A bit of a frustrating day.
I was up at 5 am and came home at 9 pm
I was expecting rain and thunderstorms for the first few hours and then relatively fine weather after that.
This is pretty much how it turned out.
Even though I had tarpaulins protecting the work area it still made work very slow - I had to walk around with an umbrella in one hand and tools in the other on my way to the work face or else I would have been soaked.
I realised that before I could apply the flashing I needed to resolve any outstanding problems at the edge of the roof.
After the flashing is installed I will no longer have access to this area.
Partly there was a need to clean out leaves, dust and sawdust and pull the insulation batts back in to position.
The main problem was the lack of support of the peripheral row of floorboads at the column sockets.
In fact one piece of flooring had been cracked by someone standing on it during the welding process.
My initial solution was to cut some 75 mm sections of some Z 100 purlins and attach these near the sockets.
I soon discovered that there was too much "give" in such an assembly and that I did not have enough headroom to tek screw the section on to the top sill of the metal stud frame.
I decided that I would use C section instead and purchase a right angle adapter for my drill to work inside the confined space.
I needed to vote in the federal election and also drive down to Bunnings in Midland.
Already I could see that it was not going to be a productive day.
I packed all the tools away, changed back in to my polite clothes and went to the local primary school in Wooroloo to vote.
My timing was very fortunate and I was able to vote almost immediately.
I needed to head home to reinstate the computer network (I had unplugged everything at 6.00 am at the height of a thunderstorm) and I was really craving a coffee.
I rang Linda to see what she was doing - it turned out that she was on her way out to vote and to have a coffee at the friendship café.
By the time I journeyed to Mundaring, Linda had arrived at the café so we had a pleasant catchup and then I headed on to Bunnings.
Unfortunately the right ange drill adapter was far too large to fit inside a C100.
I bought it anyway but needed to come up with an alternative plan.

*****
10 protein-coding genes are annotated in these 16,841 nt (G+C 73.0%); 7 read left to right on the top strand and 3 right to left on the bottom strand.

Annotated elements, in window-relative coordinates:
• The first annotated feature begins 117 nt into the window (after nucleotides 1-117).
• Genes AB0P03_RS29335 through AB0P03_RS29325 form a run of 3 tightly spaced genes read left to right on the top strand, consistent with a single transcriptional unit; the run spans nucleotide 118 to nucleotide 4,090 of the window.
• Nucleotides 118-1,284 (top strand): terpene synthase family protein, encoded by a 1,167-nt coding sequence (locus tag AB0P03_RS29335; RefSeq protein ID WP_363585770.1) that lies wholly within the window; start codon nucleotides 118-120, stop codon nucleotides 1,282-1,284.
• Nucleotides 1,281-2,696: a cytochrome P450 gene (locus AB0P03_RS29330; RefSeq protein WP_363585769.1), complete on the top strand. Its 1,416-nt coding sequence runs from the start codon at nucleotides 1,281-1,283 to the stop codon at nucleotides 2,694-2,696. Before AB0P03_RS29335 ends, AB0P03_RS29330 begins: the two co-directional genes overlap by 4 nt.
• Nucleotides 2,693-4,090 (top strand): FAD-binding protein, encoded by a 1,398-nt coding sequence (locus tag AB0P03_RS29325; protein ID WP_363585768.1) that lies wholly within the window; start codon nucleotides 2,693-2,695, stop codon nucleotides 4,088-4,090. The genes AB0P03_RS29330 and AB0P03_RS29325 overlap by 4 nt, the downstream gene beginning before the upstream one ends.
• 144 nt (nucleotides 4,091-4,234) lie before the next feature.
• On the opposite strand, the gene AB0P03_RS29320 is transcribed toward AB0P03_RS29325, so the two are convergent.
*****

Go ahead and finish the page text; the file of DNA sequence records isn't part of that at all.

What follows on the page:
First of all I decided to use two C100 sections back to back as this would be far more rigid and reduce the amount of give.
To allow me to join the pieces I bought a pack of small tek screws.
Next I realised that in order to lock this support on to the top of the stud frame I could pop rivet at the edges.
Getting a drill in to create the pop rivet holes would be awkward but was possible near the edge of the frame.
For this reason I bought a packet of 1/8th inch stainless steel pop rivets - these are very expensive but a sensible precaution in an area where the rain might penetrate during construction.
An hour later I was back on site and put my plan in to action.
The work went very slowly.
In all I have to install 6 props.
I also discovered that some packing was required in order to remove any bounce at the edge of the floorboards.
For this I used some existing galvanised sheet metal strip that I sliced up on the cut off saw.
I only managed to install 3 supports and one piece of flashing by the time night fell.
Still to go - another 3 and another two pieces of flashing.
I then had a rest, watched a little bit of the election coverage on television, stacked some floorboards and headed home.
I was becoming concerned about the approaching rain fronts and the side of the roof still being open.
I really wanted to make the temporary roof waterproof again.
I was up very, very early - did a full day's work for my clients and was out on site at 2.00 pm.and performed another 4 hours construction work.
I installed the last 3 props, attached the flashing with some silastic and reinstalled the cladding.
Just in time - it rained very heavily that night and next morning.